Dupl (Nathaniel E. Stein, New York City, 1954); in Remsen’s hand, signed by TJ; at head of text: “Copy” endorsed by Short as received 10 June 1790. FC (DNA: RG 59, PCC No. 121). Enclosures: (1) Washington to Louis XVI, 6 Apr. 1790 (printed as enclosure to TJ to Montmorin, same date). (2) The two letters from TJ to Montmorin of this date (together with copies of these and of the foregoing for Short). (3) Resolution of Congress, 29 Mch. 1790, reading in part as follows: “Mr. Benson from the Committee of the whole House, to whom was referred the Report of the Secretary of the Treasury relative to a Provision for the Support of the public Credit, Reported that the Committee had … come to a Resolution thereupon, which … was twice read and agreed to by the House, nemine contradicente, as followeth—Resolved that adequate Provision be made for fulfilling the Engagements of the United States in respect to their foreign Debt. Extract from the Journal. (Signed) John Beckley Clerk” (FC in DNA: RG 59, PCC No. 121). (4) The newspapers and other interesting papers are identified in the following memorandum prepared by Remsen for TJ sometime during April: “Mr. Jefferson wrote to Mr. Short the 6th April instant, acknowledging the Receipt of his Letters of 2d. and 6th. January 1790 (Since which Mr. Jay sent to the Office Mr. Short’s Letter of 12 January, and Mr. Jefferson received his Note of 10 February accompanying a parcel of Newspapers &c.) and sent him enclosed The President’s Letter to the King, and Mr. Jefferson’s two Letters to Count de Montmorin, all of the 6th. Inst., with copies of them for his Information, a printed Report of the Secy of the Treasury relative to a provision for the Support of public Credit, and the Gazette of the U.S. from 11 Decemr. (the Time up to which Mr. Short had already been furnished with them) to the 6th. April.—A duplicate of the abovementioned Letter, and of the Papers mentioned in it, a Commission for Mr. Short, and a Continuation of the Gazette of the Ud. States, are in readiness for Mr. Short.—The french Packet is advertised to sail the 25th Inst., but Mr. de la Forest says she will not probably get away before the 1st of May.—Mr. Constable’s Vessel will sail for Havre the 2d. of May.—Mr. Short’s letter of 12 January, and his Note of 10 February 1790, the latter accompanying a Parcel of Newspapers, and a Pamphlet for the Secy. of the Treasury on the Subject of the incomes and expenditures remain to be answered. The Pamphlet abovementioned, and Extracts from all the Letters from Mr. Short relative to the transfer of the debt we owe to France have been sent to the said Secretary” (DLC: TJ Papers, 54: 9277–8; see note, Short to TJ, 10 Feb. 1790; also, TJ to Short, 7, 27, and 30 Apr. 1790). As indicated in this, TJ forwarded a copy of Report of the Secretary of the Treasury to the House of Representatives, relative to a provision for the support of the public credit of the United States, in conformity to a resolution of the twenty-first day of September, 1789. Presented to the House on Thursday the 14th day of January, 1790 (New York, Childs and Swaine, 1790); this was “Apparently the first document ever printed separately by the House” (Greely, Public Documents description begins Adolphus Washington Greely, ed., Public Documents of the First Fourteen Congresses, 1789–1817: Papers Relating to Early Congressional Documents, Washington, 1900 description ends , p. 39). In DLC: Short Papers, there is a note in Remsen’s hand listing the various accumulations of issues of the Gazette of the United States that were dispatched with TJ’s letters to Short from 6 Apr. 1790 to 9 Apr. 1791, showing also that transmission “of the Richmond gazette [Virginia Gazette, and Public Advertiser] … commenced just after Mr. Jefferson’s coming into Office.”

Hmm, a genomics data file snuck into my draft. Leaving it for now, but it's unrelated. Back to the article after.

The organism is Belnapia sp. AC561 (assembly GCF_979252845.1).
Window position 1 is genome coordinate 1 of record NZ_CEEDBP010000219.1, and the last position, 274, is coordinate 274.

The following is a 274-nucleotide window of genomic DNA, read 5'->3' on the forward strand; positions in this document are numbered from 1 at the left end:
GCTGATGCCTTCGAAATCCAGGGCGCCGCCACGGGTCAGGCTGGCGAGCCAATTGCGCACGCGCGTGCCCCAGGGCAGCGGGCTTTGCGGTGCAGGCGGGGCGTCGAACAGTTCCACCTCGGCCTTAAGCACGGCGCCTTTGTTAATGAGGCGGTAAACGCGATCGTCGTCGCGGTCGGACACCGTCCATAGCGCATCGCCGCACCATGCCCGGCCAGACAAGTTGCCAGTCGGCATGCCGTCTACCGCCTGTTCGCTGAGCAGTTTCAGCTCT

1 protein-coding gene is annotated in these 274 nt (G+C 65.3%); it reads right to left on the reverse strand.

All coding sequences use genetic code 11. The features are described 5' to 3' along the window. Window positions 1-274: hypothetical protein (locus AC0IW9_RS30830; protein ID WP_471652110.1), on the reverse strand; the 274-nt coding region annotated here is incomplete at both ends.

On the purchase of the officer’s fusils, made because they were manufactured on the principle of interchangeability of parts, see TJ to Knox, 12 Sep. 1789.

1Thus in Dupl; FC reads “30th.” which is the correct date.